The legend of the Goddess Maja

The legend of the Goddess Maja

Febbraio 12, 2024 0 Di Rocky C.

For the people of Abruzzo the Majella is the Mother, the symbol of the fertility of the land.
Genziana dea maja

In Latin mythology, Maja is considered the divinity of the growing strength and budding of nature and, together with Vulcan, represented fertility. With the latter he had a son, a giant.

The legend

Legend has it that Maja fled from Phrygia (a historical region of central Anatolia) to rescue her son Hermes, who was wounded during a violent battle.

They crossed the Mediterranean Sea on a makeshift raft to arrive at the port of a small town called Orton, present-day Ortona in the province of Chieti, to look for a medical herb to treat Hermes’ wounds which only grew on the slopes. of the Gran Sasso mountain range.

Maja, fearing that she was still being chased by her enemies, took refuge in one of the many caves on the Gran Sasso and dedicated herself exclusively to caring for her son.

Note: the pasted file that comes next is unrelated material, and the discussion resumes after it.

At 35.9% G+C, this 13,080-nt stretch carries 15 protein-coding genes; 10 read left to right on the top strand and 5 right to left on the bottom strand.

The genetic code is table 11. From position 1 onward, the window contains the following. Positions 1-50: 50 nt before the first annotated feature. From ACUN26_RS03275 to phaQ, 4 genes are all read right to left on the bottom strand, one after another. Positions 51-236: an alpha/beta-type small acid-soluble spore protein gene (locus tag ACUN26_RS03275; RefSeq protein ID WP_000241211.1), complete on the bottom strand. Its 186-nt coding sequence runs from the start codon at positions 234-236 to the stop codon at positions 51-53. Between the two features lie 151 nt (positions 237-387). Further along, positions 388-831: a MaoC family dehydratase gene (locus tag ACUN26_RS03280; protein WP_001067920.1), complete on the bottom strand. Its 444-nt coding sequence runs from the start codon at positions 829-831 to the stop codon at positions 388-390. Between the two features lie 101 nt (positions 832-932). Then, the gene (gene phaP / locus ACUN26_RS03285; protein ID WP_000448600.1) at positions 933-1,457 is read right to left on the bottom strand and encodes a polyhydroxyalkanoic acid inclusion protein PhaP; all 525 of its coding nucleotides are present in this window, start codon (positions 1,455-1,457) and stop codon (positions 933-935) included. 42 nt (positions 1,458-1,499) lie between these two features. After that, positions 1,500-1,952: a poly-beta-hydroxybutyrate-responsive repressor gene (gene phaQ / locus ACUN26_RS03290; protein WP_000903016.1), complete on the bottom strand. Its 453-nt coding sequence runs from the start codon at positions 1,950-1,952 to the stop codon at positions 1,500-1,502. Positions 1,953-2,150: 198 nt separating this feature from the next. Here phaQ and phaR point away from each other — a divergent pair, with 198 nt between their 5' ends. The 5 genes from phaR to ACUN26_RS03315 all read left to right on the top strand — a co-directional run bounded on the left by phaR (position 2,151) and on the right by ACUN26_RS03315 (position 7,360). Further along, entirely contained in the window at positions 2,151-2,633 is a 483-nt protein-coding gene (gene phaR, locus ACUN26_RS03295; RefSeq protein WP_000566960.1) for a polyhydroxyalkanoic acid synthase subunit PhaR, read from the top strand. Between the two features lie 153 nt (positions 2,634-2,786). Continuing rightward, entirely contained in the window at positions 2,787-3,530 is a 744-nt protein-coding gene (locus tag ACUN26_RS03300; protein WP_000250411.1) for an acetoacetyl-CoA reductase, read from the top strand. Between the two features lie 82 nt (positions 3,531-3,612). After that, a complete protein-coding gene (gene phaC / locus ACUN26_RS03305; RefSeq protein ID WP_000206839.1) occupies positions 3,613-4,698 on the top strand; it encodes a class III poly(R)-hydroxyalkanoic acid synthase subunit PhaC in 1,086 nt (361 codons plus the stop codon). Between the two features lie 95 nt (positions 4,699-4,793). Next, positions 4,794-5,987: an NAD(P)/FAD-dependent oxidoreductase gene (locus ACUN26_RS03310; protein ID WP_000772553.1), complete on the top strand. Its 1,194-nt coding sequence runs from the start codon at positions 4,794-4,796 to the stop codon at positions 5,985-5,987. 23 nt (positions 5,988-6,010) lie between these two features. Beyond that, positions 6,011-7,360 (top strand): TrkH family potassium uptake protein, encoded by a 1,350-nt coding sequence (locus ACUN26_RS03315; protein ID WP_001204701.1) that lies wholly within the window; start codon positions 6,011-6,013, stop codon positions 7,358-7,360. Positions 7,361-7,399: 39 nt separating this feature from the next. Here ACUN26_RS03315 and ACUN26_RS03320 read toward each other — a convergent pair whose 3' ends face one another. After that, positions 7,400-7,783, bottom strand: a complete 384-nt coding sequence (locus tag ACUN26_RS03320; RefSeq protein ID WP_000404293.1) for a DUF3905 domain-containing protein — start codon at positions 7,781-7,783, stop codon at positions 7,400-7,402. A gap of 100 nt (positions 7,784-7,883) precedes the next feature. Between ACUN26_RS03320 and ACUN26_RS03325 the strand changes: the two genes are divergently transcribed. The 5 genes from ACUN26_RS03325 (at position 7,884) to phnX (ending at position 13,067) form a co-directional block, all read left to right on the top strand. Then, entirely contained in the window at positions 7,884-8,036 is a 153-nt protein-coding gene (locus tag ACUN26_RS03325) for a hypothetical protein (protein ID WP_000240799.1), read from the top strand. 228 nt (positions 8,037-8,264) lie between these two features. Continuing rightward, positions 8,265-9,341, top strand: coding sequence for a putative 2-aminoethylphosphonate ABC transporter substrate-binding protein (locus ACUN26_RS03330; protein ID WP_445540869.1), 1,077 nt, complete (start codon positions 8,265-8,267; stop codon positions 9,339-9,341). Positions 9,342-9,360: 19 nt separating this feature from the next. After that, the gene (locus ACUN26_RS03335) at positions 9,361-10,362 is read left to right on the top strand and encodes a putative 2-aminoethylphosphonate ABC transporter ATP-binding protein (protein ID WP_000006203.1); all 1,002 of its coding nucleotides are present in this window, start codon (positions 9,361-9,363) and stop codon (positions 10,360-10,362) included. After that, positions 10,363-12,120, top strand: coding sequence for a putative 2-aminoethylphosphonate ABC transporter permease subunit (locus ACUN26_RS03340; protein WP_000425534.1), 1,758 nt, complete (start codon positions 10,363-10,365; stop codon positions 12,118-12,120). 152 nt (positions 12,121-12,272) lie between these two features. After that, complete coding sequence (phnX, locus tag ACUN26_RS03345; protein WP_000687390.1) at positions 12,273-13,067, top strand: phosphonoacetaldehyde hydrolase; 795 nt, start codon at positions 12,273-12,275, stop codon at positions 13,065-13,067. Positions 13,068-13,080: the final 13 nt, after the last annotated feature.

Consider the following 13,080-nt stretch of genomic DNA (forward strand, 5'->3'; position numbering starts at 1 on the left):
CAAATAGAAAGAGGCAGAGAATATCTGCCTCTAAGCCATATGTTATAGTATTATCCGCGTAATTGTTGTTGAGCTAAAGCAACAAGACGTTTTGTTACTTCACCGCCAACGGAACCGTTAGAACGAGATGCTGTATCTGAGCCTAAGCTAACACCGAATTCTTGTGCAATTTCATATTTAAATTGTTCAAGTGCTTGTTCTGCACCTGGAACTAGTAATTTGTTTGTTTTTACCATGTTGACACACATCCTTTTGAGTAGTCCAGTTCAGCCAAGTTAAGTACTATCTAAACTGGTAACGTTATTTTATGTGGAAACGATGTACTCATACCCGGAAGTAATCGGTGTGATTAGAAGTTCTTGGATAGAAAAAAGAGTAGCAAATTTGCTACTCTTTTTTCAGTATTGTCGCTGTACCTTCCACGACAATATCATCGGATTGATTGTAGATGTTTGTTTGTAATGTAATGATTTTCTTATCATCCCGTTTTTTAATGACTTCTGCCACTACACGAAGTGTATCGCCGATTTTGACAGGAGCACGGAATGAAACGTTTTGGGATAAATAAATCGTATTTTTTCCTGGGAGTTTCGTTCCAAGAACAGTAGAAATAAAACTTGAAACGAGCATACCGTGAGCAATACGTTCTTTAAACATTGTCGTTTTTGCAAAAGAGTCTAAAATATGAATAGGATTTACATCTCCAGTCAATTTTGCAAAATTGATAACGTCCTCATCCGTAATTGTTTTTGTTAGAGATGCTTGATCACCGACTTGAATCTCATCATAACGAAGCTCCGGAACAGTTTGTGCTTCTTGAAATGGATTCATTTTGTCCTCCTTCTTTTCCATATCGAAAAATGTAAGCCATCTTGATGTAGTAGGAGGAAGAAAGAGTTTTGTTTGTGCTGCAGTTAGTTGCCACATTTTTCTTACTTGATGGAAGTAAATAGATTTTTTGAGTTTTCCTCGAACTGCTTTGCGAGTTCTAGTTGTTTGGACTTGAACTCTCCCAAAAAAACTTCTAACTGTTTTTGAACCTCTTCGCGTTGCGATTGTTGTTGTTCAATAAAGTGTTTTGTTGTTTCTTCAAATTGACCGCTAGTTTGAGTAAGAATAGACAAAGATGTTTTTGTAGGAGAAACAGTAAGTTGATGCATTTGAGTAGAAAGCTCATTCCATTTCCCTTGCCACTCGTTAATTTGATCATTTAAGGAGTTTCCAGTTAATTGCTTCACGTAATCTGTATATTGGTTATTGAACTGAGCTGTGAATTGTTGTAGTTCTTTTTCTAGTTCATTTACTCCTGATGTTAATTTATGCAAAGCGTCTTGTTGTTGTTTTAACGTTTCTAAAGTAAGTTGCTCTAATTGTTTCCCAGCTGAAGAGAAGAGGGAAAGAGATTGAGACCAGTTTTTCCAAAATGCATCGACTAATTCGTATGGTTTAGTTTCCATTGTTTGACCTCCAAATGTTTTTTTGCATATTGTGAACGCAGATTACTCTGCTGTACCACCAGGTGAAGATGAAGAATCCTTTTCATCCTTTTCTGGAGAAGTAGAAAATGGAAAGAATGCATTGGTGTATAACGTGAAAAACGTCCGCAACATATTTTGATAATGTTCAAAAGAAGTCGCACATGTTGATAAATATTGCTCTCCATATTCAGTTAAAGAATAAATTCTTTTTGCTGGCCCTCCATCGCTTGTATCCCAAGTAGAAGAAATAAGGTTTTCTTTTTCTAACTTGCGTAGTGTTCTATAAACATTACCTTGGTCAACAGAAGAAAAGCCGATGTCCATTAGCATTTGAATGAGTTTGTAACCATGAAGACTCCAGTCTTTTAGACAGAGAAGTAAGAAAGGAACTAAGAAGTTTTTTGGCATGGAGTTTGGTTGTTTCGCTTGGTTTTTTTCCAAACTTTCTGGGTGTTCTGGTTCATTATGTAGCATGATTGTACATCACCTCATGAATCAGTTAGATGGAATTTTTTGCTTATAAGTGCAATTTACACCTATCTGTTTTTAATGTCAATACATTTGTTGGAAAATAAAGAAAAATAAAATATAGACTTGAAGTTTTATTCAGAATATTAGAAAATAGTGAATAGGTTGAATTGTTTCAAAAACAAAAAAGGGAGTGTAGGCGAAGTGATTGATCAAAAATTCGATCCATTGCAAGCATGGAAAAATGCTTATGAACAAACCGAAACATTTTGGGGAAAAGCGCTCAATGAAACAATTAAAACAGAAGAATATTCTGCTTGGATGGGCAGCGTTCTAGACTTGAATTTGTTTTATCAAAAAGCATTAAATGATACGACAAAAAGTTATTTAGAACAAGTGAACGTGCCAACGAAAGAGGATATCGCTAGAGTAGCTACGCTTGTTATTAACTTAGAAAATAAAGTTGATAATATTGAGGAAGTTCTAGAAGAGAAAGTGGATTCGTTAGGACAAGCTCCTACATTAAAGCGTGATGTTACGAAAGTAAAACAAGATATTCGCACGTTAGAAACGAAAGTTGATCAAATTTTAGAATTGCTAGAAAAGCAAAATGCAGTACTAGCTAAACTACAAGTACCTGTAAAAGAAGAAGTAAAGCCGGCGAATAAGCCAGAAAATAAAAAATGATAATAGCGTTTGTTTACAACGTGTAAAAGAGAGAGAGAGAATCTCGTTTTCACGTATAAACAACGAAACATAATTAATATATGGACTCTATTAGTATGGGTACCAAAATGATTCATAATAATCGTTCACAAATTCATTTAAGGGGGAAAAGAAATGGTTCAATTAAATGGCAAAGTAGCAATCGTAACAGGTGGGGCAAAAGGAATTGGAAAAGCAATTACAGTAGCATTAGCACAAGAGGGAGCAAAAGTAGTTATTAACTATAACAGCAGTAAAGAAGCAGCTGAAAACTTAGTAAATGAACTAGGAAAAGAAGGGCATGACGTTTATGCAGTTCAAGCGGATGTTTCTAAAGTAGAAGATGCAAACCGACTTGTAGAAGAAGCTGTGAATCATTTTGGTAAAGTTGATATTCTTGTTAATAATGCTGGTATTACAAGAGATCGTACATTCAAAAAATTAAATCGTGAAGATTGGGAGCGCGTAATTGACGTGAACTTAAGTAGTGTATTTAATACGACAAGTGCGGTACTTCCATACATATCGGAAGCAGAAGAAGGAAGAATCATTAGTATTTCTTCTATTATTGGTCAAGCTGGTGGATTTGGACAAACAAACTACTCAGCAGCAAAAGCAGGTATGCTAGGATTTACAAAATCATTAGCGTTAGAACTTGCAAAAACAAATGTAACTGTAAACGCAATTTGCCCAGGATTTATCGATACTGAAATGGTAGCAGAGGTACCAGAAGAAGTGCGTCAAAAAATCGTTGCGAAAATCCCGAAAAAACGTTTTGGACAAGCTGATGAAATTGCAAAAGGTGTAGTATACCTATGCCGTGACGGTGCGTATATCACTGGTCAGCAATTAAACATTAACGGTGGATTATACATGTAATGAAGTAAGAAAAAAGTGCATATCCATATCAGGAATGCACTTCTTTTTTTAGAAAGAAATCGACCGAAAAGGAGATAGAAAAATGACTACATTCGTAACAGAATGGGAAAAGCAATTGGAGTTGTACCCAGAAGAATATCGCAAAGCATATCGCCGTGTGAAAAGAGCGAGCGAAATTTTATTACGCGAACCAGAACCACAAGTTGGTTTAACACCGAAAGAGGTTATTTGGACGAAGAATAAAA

The desperate search

He spent all his time searching for this medical herb so powerful that it could cure all the young man’s ailments, but the harsh winter and above all the heavy snow made it impossible to find this miraculous plant, and unfortunately after some time Hermes died, leaving her alone. in infinite despair.

It is said that this miraculous plant could be the root of the gentian lutea.

With the help of some shepherds, the young man’s body was buried on the Gran Sasso, which magically took on the appearance of a sleeping giant

After the death of her son Hermes, the beautiful goddess Maja no longer had peace, in desperation she searched nearby for a place where she could watch over the tomb of her deceased son, one day she arrived on a majestic mountain in front of the Gran Sasso and there she met her death.

The mountain thus took the shape of a woman petrified by pain, lying on herself with her gaze fixed on the sea to protect her son’s tomb from the arrival of any enemies. In his honor that mountain took the name of Majella, the Mother mountain.

It is said that even today the shepherds grazing on windy days hear his cries. When the wind is channeled into the woods and along the valleys it reproduces the lament of a crying Mother mourning her dead son.